Q&A with Susan Macdonald, Head of the Buildings and Sites Department at the Getty Conservation Institute, Los Angeles.
What were you working on before the Covid-19 shutdown?
I was on-site in the Valley of the Queens. We had just begun to work on the tomb of Nefertari—a field project in collaboration with the Egyptian ministry of antiquities.
What did that project look like?
Nefertiti’s tomb is typical of our field projects, where we work with partners in different parts of the world to conserve cultural heritage sites. We were researching the challenges presented by this very beautiful tomb. Such an undertaking starts with a team of people from various disciplines who work together to assess the site’s cultural value. Then, we determine factors affecting its conservation, and we develop strategies to address them.
What are some things you look for in a project before getting involved?
We start by trying to understand key problems across the field such as lack of access to training opportunities, misunderstanding of how to handle historic materials, and excess tourist access at each site. We look at what others are doing and pinpoint where the Getty might be able to play a role in advancing knowledge and solving specific problems.
What are some of the biggest challenges facing you in your job right now?
With Covid-19, the biggest challenge has been the inability to travel to seven of our sites in places like Egypt, Cyprus, and Italy. The pandemic has resulted in the complete cessation of the tourism industry, on which many sites rely as a primary source of income. The virus will have a continued impact on them economically for the foreseeable future. On the other hand, professionals there can do work that they otherwise haven’t been able to do.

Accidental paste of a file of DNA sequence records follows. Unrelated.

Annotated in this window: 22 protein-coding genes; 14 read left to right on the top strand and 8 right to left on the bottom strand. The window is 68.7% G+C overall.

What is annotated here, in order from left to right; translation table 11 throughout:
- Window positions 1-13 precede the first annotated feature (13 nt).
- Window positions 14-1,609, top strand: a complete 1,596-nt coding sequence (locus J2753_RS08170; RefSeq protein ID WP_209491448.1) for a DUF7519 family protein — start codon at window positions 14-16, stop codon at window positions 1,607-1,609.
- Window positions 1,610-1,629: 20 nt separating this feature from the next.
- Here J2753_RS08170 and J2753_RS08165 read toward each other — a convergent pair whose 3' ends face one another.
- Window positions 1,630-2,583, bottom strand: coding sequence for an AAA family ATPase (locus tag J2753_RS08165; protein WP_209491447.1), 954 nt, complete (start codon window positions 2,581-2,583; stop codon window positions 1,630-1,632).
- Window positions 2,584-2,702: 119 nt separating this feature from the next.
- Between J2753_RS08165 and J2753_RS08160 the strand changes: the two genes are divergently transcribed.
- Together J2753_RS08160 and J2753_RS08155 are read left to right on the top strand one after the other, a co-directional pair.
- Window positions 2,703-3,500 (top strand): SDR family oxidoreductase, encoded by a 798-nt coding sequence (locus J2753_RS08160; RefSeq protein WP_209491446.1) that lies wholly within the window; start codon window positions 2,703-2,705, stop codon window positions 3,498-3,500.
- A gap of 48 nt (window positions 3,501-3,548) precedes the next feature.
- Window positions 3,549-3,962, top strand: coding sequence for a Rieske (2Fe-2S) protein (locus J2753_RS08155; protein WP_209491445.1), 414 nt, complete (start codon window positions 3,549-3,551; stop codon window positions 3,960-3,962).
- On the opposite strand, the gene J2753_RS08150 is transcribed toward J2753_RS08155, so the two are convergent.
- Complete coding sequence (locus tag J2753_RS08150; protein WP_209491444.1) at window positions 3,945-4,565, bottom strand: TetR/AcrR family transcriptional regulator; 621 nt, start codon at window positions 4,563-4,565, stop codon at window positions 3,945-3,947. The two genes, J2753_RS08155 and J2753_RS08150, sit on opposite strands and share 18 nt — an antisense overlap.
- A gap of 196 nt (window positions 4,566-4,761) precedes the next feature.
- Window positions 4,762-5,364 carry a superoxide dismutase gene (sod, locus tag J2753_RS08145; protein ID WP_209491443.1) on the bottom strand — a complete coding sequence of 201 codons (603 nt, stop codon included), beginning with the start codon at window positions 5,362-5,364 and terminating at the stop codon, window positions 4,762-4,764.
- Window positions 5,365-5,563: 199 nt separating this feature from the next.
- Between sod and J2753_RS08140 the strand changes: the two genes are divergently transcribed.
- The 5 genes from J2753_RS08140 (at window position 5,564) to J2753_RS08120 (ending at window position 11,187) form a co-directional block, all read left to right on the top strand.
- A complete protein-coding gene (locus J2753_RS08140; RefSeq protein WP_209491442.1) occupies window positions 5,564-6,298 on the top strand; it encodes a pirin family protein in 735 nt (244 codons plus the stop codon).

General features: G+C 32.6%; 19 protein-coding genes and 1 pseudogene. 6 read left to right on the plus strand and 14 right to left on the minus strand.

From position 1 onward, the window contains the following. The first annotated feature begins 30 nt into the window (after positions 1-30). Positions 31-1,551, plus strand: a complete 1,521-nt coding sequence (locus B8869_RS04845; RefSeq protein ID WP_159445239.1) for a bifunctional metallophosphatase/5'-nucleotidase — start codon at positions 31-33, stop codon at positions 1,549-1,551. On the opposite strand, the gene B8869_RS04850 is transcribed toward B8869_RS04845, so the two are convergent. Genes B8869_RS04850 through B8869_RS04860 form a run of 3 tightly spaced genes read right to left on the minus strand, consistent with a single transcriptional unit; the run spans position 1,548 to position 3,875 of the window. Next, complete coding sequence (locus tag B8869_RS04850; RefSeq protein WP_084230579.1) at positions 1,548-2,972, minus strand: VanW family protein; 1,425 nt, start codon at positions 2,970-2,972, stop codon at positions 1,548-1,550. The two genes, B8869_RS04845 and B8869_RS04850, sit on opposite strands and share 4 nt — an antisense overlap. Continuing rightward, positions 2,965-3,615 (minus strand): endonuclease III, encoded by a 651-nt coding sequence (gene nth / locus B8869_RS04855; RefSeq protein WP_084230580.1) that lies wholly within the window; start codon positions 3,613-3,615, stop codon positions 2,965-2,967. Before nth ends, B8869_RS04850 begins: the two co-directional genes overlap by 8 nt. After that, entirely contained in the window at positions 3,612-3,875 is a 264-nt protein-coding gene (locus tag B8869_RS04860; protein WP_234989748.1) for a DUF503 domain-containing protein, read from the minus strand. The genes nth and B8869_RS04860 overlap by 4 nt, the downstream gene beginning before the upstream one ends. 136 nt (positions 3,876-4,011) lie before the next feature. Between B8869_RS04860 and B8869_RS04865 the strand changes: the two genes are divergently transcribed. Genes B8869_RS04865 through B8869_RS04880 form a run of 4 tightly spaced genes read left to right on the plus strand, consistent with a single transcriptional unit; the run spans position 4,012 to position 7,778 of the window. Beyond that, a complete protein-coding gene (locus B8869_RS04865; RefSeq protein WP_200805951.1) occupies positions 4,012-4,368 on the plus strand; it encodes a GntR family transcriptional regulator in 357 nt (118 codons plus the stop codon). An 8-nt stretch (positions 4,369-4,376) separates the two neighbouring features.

There has also been more focus on social justice and issues of racial inequality in the United States. Interestingly, this has brought attention to other neglected or underserved communities and their cultural legacies. We need to investigate the policies that we use in heritage conservation in order to determine where there might be barriers of injustice and learn how to develop anti-racist policies and practices. There are particular types of heritage places valued by marginalized communities that have not yet been fully recognized, protected, and conserved.
More generally, climate change—with increased incidences of extreme weather conditions, rising sea levels, and wildfires—negatively impacts cultural heritage sites. Luckily, there’s been more recognition in recent years that climate change is really affecting all of us.
What role has sustainability played in recent conservation efforts?
There has been a lot of effort over the last five years or so to show how cultural heritage conservation can contribute to sustainability and vice versa. Preserving an historic site can contribute to poverty reduction and can bring direct economic benefit to the communities through employment opportunities in tourism operations, site management and care, and the establishment of local businesses. We are currently doing research in Penang, Malaysia, to establish the link between investment in conservation and the economic vitality of
What do you expect from the virtual conference “Conservation Principles for Concrete of Cultural Significance” hosted by the Getty?
The event, which takes place on December second, aims to do a couple of things. One, to launch a new publication that provides guidance on how to conserve concrete. Second, to raise awareness about the material’s history and to recognize its importance in the twentieth century. There are many incredible buildings—Brutalist buildings probably being the most emblematic, like Boston City Hall and the Miami Marine Stadium—that are constructed entirely from concrete and demonstrate its heroic nature. We need to balance repairs with making these buildings sustainable and useful in a way that preserves their character and aesthetic quality.